Applied Socialism In Governance Is The Need Of Hour


Social Harmony (Representational Image)

Ravi Nitesh

Before 1947, freedom struggle had witnessed many leaders, many innovations and inventions, particularly in resistance and the whole struggle, though was united for a single cause of Independence, but was diverse in ideologies and methods and yet connected with each other and respected each other. Most powerful tools of that time were revolutionary use of non-violent methods where many people joined the struggle through direct and indirect ways of fasting and hunger strike through Satyagraha, creative programs through charkha and awareness programs through social reforms and writings and issuing newspapers.

During all these events, the idea of socialism was at its core and in fact was taking shape in its own way that one may term ‘Indian Socialism’ as it had revolutionary demands and it was adopted in ideologies of freedom fighters like Bhagat Singh and Gandhi both. The very idea behind was the true essence of equality, freedom, justice and peace at all levels. Socialist leaders like Lohia and JP were voice of people and had been think tanks of leadership.

Leadership of that time was not only concerned about immediate objectives that was getting rid of British, but were concerned more about the larger cause of social transformation as well and how the ideas and methods of that time were going to affect the future society. Considering this, almost all such people also did their best efforts to work on social reforms and to make efforts for communal harmony, peace and non-violence as these were going to affect the society of the then present and future.

Even after partition, leaders like Jaiprakash Narayan or JP advocated disarmament on one side and still remained a nationalist leader as his socialism approach in Indian context was based upon welfare and upliftment of people. For a common person, socialism may be considered as ‘Gandhi’s Talisman’ where he talked about ‘Last Person’ (Antim Vyakti) as focus of our actions. Instead of going in theories that are in books, Indian socialism is more about its practical approach to bring real and ground solutions of people’s problems as well as to lead the society towards being more matured society through bringing debates and dissents among people.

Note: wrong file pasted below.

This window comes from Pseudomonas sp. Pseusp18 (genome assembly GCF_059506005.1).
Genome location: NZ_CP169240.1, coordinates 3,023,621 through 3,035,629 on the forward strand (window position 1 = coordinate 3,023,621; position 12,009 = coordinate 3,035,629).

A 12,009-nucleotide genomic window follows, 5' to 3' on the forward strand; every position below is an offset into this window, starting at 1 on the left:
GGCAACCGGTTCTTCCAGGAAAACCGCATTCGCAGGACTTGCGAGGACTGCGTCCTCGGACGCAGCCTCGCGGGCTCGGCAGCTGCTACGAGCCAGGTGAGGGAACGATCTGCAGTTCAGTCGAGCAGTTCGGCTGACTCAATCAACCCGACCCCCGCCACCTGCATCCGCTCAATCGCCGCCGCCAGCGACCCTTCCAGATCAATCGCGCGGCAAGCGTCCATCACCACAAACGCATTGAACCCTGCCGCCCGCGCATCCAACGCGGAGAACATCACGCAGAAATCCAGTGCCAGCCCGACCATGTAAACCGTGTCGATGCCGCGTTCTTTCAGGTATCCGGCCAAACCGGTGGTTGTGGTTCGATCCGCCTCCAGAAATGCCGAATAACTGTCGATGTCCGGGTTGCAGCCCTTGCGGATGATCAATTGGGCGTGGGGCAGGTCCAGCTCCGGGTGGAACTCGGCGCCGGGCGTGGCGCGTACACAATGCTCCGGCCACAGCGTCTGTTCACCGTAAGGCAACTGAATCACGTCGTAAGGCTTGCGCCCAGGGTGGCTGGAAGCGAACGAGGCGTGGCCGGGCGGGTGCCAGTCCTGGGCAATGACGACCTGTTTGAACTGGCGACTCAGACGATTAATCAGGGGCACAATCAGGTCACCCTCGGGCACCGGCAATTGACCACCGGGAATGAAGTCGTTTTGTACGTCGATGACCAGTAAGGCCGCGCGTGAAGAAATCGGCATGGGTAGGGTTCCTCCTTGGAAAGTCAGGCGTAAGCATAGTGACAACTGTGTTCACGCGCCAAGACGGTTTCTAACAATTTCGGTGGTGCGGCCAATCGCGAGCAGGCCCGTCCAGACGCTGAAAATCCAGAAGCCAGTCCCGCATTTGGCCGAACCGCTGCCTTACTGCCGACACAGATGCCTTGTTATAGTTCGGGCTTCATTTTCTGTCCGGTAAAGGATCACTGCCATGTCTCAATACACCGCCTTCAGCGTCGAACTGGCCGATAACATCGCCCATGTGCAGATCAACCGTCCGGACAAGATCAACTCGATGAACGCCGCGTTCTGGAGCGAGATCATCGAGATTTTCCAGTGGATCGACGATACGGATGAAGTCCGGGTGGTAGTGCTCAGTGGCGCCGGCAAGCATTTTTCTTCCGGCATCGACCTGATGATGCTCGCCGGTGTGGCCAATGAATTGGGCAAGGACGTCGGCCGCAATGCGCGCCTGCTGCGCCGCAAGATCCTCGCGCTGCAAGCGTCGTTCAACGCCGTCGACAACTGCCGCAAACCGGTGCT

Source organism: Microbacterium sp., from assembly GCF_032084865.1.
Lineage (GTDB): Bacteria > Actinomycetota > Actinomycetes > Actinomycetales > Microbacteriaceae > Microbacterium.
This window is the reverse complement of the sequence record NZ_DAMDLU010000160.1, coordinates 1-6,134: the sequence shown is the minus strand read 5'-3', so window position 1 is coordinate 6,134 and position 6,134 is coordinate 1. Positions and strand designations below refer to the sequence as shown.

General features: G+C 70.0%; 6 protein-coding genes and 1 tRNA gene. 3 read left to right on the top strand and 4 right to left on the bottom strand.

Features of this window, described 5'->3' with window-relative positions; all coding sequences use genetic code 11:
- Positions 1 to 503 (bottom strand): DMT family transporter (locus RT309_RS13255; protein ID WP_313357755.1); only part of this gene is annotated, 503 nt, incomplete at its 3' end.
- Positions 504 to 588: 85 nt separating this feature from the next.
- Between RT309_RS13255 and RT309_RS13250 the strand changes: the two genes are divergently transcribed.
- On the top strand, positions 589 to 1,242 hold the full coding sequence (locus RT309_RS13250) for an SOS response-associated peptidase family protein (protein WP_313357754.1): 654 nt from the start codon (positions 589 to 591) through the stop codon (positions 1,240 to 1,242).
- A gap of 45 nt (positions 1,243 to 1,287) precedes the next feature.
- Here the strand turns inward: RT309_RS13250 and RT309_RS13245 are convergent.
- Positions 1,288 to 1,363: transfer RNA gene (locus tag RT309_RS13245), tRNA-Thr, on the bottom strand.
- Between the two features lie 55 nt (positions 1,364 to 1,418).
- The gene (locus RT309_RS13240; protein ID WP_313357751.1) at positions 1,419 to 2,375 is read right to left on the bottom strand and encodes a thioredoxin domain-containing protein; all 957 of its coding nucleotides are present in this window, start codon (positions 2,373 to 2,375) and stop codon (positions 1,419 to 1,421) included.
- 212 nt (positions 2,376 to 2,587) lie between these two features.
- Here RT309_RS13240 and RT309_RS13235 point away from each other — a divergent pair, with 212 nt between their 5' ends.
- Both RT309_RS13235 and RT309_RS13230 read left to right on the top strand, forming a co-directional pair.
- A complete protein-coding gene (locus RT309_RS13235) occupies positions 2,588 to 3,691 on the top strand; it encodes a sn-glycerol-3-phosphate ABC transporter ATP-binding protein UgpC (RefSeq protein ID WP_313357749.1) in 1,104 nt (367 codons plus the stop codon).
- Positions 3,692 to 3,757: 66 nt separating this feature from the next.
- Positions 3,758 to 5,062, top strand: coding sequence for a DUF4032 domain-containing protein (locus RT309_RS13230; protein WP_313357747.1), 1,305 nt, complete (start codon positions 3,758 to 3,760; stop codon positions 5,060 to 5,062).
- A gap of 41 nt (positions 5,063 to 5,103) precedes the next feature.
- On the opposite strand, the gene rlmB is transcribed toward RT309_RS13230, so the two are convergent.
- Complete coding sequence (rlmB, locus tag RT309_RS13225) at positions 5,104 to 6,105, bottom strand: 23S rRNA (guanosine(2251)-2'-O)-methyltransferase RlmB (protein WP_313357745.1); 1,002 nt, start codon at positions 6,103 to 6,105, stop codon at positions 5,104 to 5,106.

Unfortunately, in today’s time when our nationalism is more about glorification of wars and hatred for others, when our religious identity is more about our efforts to hegemonic majoritarian choice of languages and food patterns and when our understanding of equality has become limited to reservation debate; it seems that applied socialism is need of hour where we can redevelop and rethink patterns of social development and to see the society as a mixed group of different casts, religions, faiths, food and dressing patterns etc. and to bring debates and dissents as healthy practices.

For any society, be it of Kashmir or Kerala, what really matters is equality, liberty and fraternity with the scope to have different narratives and discourses of any policy and ideology. Having different narratives, for a democracy is actually a healthy sign instead of taking it as a threat for the reasons that these different narratives are the very foundation of a matured society and state while curbing it would only damage the essence of democracy.

In a few states, efforts by governments with socialist approach have been done in past, but to uplift the population suddenly is no magic and always a challenging task and would take time. Policies of present governments must be aligned with practical scope and status of society and need to be implemented wisely. However, the pattern we see sometimes are hurry in decisions or deviations from the adopted resolutions and it is visible in many policies. For example, in many states, Aadhaar was made compulsory for government schemes, but it also restricted the benefit to actual beneficiaries when they had no Aadhaar. Digital payments are always good for any developed society, but on the challenges of right to privacy and protection of data from any leaks or malfunctioning, government seems on backfoot.

Society needs these answers and need to think upon these challenges. For Indian and even I would say, South Asian context, we need to understand that our states and its people are emotional and diverse and with much inequality and hence any policy needs to be studied with sensitisation of its applications. We need to invest more and more on facilities and up-gradation on one side and on public awareness on the other. We need to adopt the policies considering the ‘last person’ of society and only then we would be able to have our society in peace and harmony, with liberty, equality and fraternity.







Ravi Nitesh

— Author is youth activist and freelance writer. He can be reached at [email protected]

Clarion India - News, Views and Insights about Indian Muslims, Dalits, Minorities, Women and Other Marginalised and Dispossessed Communities.


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